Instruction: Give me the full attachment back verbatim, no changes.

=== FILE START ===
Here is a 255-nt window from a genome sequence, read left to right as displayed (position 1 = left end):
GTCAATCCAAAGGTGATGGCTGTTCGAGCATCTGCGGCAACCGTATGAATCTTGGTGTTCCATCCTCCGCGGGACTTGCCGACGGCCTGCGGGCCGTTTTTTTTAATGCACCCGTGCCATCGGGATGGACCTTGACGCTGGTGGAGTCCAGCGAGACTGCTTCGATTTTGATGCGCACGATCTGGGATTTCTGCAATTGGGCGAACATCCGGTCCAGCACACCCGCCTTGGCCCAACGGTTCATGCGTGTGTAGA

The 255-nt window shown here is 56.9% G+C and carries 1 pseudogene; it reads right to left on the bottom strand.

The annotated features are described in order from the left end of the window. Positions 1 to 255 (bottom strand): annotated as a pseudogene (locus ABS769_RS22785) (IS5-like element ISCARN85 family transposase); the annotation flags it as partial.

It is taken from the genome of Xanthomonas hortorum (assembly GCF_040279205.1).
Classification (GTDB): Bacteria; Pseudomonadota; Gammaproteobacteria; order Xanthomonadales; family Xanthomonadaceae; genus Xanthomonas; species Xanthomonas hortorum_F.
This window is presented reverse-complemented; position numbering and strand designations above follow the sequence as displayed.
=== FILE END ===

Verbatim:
Here is a 255-nt window from a genome sequence, read left to right as displayed (position 1 = left end):
GTCAATCCAAAGGTGATGGCTGTTCGAGCATCTGCGGCAACCGTATGAATCTTGGTGTTCCATCCTCCGCGGGACTTGCCGACGGCCTGCGGGCCGTTTTTTTTAATGCACCCGTGCCATCGGGATGGACCTTGACGCTGGTGGAGTCCAGCGAGACTGCTTCGATTTTGATGCGCACGATCTGGGATTTCTGCAATTGGGCGAACATCCGGTCCAGCACACCCGCCTTGGCCCAACGGTTCATGCGTGTGTAGA

The 255-nt window shown here is 56.9% G+C and carries 1 pseudogene; it reads right to left on the bottom strand.

The annotated features are described in order from the left end of the window. Positions 1 to 255 (bottom strand): annotated as a pseudogene (locus ABS769_RS22785) (IS5-like element ISCARN85 family transposase); the annotation flags it as partial.

It is taken from the genome of Xanthomonas hortorum (assembly GCF_040279205.1).
Classification (GTDB): Bacteria; Pseudomonadota; Gammaproteobacteria; order Xanthomonadales; family Xanthomonadaceae; genus Xanthomonas; species Xanthomonas hortorum_F.
This window is presented reverse-complemented; position numbering and strand designations above follow the sequence as displayed.